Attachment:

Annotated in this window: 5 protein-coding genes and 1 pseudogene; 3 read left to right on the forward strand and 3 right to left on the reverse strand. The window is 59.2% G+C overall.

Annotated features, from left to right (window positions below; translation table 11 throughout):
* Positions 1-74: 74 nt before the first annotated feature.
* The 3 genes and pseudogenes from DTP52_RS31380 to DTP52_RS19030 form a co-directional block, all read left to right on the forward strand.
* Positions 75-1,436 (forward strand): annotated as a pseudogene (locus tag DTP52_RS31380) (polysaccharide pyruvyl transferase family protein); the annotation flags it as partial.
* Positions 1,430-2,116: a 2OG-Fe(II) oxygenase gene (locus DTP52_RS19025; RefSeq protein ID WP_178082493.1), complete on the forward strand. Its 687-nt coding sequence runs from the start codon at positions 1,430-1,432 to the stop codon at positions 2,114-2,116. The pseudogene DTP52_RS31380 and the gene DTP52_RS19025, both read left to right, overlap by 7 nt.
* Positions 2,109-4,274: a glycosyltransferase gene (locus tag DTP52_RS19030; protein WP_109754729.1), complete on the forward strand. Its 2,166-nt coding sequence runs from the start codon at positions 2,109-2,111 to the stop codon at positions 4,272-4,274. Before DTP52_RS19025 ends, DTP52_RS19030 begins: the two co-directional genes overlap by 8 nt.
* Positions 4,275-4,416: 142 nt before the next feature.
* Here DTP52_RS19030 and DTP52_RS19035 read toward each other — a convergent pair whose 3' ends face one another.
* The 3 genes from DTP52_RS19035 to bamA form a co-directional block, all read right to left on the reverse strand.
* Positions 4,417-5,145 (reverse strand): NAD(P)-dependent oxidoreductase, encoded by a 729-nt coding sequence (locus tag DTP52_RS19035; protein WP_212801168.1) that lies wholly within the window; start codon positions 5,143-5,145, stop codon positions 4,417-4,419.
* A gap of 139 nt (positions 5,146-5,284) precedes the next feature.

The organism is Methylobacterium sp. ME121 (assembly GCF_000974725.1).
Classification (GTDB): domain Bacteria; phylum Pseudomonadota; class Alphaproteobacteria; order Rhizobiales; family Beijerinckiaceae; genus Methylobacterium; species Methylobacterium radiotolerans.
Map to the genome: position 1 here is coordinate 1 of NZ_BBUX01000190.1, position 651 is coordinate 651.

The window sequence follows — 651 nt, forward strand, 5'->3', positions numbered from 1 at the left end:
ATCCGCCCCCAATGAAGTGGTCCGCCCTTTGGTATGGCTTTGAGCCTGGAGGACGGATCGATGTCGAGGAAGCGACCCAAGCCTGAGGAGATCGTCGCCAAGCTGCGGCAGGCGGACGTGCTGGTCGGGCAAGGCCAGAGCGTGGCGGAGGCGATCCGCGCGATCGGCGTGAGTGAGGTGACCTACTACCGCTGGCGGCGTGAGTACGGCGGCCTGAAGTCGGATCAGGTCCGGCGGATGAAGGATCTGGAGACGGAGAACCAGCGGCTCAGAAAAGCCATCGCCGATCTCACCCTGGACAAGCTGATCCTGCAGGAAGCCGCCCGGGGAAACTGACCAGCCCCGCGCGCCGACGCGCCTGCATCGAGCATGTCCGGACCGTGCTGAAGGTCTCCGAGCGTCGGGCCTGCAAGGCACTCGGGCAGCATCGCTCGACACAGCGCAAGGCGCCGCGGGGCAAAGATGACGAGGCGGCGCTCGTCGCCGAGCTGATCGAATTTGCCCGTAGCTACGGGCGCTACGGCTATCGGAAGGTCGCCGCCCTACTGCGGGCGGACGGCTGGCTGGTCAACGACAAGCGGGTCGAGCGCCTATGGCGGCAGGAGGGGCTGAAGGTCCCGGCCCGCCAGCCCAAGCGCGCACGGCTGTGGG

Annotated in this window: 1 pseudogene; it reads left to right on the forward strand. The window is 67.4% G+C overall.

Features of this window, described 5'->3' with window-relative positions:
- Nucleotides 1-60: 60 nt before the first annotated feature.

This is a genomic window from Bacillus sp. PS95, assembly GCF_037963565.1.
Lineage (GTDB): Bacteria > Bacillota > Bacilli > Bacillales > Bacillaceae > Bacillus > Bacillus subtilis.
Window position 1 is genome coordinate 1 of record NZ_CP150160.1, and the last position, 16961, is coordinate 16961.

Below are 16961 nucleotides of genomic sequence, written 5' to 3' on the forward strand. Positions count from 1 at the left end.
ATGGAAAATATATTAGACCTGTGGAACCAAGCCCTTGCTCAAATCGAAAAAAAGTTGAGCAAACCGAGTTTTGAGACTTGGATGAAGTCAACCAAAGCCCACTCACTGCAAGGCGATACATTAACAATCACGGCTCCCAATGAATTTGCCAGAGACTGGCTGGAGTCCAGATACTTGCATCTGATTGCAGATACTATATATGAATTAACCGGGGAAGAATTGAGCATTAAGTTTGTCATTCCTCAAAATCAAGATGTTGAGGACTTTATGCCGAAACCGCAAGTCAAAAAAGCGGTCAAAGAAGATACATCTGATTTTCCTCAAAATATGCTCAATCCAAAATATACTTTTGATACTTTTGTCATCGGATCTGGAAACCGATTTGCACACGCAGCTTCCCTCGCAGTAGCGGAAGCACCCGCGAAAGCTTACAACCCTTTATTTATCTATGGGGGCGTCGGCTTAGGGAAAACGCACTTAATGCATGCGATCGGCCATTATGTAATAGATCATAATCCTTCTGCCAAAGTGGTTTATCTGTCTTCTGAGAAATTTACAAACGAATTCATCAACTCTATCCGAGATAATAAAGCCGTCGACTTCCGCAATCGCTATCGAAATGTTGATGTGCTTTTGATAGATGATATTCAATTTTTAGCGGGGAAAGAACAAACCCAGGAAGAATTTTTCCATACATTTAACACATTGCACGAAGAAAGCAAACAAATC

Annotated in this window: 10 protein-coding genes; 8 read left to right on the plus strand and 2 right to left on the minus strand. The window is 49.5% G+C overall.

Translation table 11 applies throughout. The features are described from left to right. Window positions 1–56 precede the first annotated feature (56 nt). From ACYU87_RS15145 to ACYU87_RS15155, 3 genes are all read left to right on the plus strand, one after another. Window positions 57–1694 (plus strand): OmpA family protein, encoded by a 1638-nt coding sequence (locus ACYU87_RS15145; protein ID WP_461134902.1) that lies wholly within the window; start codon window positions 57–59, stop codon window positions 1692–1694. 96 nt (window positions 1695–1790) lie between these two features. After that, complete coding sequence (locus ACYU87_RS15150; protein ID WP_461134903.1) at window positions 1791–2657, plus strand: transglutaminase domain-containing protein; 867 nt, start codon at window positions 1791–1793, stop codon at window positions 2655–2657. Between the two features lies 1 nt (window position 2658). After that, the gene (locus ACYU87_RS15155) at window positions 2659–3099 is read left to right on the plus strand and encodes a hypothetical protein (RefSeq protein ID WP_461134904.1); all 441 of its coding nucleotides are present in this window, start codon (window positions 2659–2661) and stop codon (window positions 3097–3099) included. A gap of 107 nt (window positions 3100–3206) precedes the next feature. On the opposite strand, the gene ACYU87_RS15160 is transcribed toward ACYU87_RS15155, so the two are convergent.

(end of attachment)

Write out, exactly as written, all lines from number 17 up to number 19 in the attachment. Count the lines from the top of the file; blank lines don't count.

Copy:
ATCCGCCCCCAATGAAGTGGTCCGCCCTTTGGTATGGCTTTGAGCCTGGAGGACGGATCGATGTCGAGGAAGCGACCCAAGCCTGAGGAGATCGTCGCCAAGCTGCGGCAGGCGGACGTGCTGGTCGGGCAAGGCCAGAGCGTGGCGGAGGCGATCCGCGCGATCGGCGTGAGTGAGGTGACCTACTACCGCTGGCGGCGTGAGTACGGCGGCCTGAAGTCGGATCAGGTCCGGCGGATGAAGGATCTGGAGACGGAGAACCAGCGGCTCAGAAAAGCCATCGCCGATCTCACCCTGGACAAGCTGATCCTGCAGGAAGCCGCCCGGGGAAACTGACCAGCCCCGCGCGCCGACGCGCCTGCATCGAGCATGTCCGGACCGTGCTGAAGGTCTCCGAGCGTCGGGCCTGCAAGGCACTCGGGCAGCATCGCTCGACACAGCGCAAGGCGCCGCGGGGCAAAGATGACGAGGCGGCGCTCGTCGCCGAGCTGATCGAATTTGCCCGTAGCTACGGGCGCTACGGCTATCGGAAGGTCGCCGCCCTACTGCGGGCGGACGGCTGGCTGGTCAACGACAAGCGGGTCGAGCGCCTATGGCGGCAGGAGGGGCTGAAGGTCCCGGCCCGCCAGCCCAAGCGCGCACGGCTGTGGG

Annotated in this window: 1 pseudogene; it reads left to right on the forward strand. The window is 67.4% G+C overall.

Features of this window, described 5'->3' with window-relative positions: